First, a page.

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Discussion Starter · #1 ·
I am going to be roofing a building that has some areas that are 2 in 12 pitch. I am going to be using comp shingles and double felt. Please share any tricks or tips for making this roof water tight.

Thanks

Dave
 

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Pro Slate Roofer
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To be honest, the shingles and double felt will work about as well as leaving just the plywood to fight the elements. About 6 months later, some of the plywood will be saturated. Within a year, the leaks will show inside and the plywood will be falling apart. Plan on redecking it then.

Or, you could look into SBS low slope. Match the roof color. Put down the nailable base sheet. Add one, or two inter-plies, then, the matching color granulated cap sheet.
Here's the tech stuff http://technicaldatabase.fsbp.com/downloadFile.ashx?fileId=[fid=1952|pid=808]

More http://www.mbtechnology.com/roofing-system-selection-guide/

More http://www.firestonebpco.com/roofing/asphalt/sbs/

The detail work is about as complicated, or not, as shingle work.
 

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Discussion Starter · #4 ·
You guys are bumming me out :-(

I am surprised that it is not do-a-ble. A very reputable pro roofer said he could do it with shingles. I guess it could be a little steeper than 2/12 I will have to take a better measure on it today.

Thanks

Dave
 

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Shut in w/o Home
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You guys are bumming me out :-(

I am surprised that it is not do-a-ble. A very reputable pro roofer said he could do it with shingles. I guess it could be a little steeper than 2/12 I will have to take a better measure on it today.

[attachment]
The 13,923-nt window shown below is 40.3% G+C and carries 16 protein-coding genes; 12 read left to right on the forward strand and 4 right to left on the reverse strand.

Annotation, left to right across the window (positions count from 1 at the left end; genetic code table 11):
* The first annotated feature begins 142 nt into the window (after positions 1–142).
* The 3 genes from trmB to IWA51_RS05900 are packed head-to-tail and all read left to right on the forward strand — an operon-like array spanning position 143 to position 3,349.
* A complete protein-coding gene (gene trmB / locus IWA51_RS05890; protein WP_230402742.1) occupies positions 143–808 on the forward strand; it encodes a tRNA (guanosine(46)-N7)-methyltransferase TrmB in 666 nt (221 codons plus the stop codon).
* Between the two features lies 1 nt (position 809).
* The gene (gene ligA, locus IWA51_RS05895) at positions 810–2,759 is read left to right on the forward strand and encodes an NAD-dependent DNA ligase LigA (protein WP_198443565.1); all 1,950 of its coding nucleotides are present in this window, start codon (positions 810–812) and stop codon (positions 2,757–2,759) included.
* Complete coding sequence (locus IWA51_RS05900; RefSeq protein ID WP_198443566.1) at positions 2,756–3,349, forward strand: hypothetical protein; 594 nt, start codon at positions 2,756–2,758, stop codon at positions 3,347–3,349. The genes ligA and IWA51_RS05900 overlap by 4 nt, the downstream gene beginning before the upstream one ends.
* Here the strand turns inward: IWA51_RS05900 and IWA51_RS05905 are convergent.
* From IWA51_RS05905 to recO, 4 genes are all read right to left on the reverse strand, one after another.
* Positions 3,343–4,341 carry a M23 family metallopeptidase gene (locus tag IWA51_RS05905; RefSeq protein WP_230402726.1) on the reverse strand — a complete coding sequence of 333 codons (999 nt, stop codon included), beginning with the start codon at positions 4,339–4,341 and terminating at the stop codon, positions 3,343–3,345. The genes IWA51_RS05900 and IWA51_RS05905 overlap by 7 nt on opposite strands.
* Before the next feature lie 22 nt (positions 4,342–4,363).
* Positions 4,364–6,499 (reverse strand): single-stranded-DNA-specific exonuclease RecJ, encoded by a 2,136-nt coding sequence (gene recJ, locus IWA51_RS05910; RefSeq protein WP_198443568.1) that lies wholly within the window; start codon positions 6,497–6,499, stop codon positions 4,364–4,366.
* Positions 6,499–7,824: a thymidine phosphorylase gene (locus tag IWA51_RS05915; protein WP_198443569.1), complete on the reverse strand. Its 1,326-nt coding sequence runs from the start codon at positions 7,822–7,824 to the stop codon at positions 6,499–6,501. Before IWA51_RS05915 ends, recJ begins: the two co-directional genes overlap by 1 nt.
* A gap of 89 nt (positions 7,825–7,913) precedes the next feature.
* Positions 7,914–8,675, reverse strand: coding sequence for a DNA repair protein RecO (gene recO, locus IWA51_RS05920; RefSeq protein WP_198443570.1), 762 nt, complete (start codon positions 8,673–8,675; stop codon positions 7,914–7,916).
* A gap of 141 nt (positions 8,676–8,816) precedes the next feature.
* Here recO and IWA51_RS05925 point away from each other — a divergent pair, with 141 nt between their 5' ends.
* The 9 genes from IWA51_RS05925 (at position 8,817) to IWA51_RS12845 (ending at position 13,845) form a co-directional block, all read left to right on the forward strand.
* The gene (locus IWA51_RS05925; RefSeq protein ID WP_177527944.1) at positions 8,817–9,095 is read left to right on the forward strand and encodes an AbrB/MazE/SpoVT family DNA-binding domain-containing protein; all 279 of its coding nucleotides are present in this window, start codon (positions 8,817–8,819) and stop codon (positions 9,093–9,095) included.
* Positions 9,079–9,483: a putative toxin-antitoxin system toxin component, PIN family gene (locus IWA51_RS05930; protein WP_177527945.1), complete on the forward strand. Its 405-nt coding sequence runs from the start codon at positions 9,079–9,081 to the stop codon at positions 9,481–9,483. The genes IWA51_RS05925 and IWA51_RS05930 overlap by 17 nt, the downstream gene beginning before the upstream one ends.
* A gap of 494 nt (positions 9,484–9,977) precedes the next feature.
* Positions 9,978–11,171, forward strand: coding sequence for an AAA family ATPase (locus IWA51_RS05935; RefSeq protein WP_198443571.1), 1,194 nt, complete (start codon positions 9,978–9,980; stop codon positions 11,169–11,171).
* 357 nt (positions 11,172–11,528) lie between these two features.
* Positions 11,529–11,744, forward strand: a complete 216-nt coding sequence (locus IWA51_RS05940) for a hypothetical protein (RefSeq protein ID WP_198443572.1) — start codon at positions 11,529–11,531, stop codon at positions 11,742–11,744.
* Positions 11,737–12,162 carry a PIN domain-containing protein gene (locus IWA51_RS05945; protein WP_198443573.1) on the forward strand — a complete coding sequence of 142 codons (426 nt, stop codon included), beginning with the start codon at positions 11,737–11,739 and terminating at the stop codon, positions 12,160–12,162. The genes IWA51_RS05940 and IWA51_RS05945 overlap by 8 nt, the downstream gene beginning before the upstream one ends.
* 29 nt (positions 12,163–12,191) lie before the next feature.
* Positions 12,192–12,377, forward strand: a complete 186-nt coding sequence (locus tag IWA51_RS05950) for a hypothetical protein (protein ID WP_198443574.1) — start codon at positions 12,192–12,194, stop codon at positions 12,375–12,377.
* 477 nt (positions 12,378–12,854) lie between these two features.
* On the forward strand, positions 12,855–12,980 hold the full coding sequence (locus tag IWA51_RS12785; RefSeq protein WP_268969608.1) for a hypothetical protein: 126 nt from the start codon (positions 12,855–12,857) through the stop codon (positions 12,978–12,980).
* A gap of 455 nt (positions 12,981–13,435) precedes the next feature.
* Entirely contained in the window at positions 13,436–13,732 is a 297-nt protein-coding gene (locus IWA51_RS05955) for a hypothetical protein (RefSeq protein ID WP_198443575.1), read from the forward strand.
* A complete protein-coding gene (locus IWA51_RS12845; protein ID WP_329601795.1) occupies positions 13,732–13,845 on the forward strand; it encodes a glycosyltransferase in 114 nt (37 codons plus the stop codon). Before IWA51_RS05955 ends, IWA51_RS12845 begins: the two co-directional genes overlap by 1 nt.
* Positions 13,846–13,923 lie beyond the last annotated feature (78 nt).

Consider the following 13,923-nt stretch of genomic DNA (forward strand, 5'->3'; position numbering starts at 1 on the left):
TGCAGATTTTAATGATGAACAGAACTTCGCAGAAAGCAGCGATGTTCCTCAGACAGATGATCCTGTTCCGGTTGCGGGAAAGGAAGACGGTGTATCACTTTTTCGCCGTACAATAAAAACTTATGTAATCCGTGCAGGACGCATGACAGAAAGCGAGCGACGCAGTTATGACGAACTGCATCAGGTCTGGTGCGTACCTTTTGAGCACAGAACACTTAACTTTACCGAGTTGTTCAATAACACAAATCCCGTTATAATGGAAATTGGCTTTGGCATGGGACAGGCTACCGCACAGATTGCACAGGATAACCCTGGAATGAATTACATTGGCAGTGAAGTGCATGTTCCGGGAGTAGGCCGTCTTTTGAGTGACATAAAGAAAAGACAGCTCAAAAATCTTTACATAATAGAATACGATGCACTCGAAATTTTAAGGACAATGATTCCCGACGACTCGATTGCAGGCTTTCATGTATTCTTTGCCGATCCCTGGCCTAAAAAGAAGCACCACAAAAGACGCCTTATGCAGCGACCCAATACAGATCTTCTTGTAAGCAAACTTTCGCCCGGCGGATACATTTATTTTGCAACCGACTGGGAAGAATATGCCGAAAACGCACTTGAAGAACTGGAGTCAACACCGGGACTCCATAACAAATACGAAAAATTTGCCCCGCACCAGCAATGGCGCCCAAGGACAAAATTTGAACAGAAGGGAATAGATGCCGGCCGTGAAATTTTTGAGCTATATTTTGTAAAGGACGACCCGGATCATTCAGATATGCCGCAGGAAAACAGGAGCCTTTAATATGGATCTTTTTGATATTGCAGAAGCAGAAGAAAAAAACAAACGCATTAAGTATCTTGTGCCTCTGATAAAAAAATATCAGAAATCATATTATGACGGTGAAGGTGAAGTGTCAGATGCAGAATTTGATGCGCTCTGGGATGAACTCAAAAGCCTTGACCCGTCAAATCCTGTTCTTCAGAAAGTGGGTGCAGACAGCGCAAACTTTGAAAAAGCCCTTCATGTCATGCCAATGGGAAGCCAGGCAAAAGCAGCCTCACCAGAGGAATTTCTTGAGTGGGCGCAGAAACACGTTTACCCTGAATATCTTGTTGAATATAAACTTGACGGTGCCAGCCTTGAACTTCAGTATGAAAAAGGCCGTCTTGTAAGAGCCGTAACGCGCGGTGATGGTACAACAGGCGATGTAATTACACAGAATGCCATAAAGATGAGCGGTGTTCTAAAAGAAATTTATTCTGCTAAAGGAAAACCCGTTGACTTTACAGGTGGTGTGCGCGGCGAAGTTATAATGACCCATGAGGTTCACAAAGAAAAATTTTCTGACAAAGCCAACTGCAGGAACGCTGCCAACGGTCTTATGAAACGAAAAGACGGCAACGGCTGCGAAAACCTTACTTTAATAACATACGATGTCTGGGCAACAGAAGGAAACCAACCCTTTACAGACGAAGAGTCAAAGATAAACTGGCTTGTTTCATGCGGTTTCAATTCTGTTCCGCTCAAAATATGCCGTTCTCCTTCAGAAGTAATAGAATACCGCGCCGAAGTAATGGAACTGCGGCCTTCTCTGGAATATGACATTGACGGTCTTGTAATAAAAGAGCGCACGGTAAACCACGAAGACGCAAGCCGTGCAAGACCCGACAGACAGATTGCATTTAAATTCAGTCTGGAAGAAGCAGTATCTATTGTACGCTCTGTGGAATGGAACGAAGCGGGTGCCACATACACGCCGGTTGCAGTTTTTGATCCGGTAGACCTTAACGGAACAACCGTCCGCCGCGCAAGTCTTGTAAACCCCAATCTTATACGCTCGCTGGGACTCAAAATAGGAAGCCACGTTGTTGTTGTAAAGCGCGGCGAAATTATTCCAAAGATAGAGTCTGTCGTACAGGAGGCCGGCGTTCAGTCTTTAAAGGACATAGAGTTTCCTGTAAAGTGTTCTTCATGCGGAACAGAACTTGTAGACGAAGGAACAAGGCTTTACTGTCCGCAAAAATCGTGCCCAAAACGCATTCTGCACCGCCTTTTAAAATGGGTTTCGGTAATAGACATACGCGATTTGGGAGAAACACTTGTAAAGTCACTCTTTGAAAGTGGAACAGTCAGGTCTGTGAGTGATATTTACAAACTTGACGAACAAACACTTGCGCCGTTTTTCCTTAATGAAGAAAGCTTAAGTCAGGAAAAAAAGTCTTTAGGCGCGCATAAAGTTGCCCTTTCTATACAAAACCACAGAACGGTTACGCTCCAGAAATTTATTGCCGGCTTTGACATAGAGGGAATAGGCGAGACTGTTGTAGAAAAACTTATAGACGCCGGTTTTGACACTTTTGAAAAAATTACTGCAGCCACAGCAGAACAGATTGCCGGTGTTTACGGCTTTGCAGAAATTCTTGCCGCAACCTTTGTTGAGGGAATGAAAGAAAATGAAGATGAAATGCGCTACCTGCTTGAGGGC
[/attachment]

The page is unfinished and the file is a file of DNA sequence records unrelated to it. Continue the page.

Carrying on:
Thanks

Dave
Most dimensional/architectural shingles are spec'd down to a 2/12 with special underlayment considerations. I know some of them have abandoned the double felt spec in favor of I&WS.

I've have done this installation several times over the last 20 years and have had no problems. Is it the best solution? Probably not, but it can be done.
 

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I am not a roofer or play one on TV or the internet. But I've lived in a house with a 2.5 in 12 pitch for 20 years. Shingle roof. Standard felt. No leaks or problems. I'm also getting a new roof this week. (That's why I'm checking this forum) Keeping my fingers crossed.
 

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Shut in w/o Home
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The roof is 2.4/12 does that help? I am torn as to what I should do. Many roofers tell me that double felt ($60.00) is all I need or I can do a ice/water layer ($300)

Google the brand/model of shingle you are planning on installing and read the installation instructions.

Edit: And it's half lapped felt, not double felt. They're two different things.
 

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Pro Slate Roofer
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If you're bound and determined, use roofing nails. HDD, not those EG felt nails. They'll be brown dust in no time.

I did it once about 11 years ago. [URL]http://rcs.si-sv2628.com/show_album_photo.asp?userid=30&AlbumID=288&file=1976&s=0[/URL]
I&W shield. Elks, at a 4" exposure, HDD nails. I dutch-lapped the shingles about 6" to 10", random lap widths, so there are NO joints. It's still going strong.
Old School, but the method does work.

You should also note that shingles today are NOT waterproof. Just water resistant. I've seen them leak in the center of a roof on 12/12 pitch. No holes tears, or other damage either. They just absorb water.

The ones in the pictures are undamaged in any way. 8 years old. The amount of water coming through was ruining the house. The pix were taken after a drizzly night.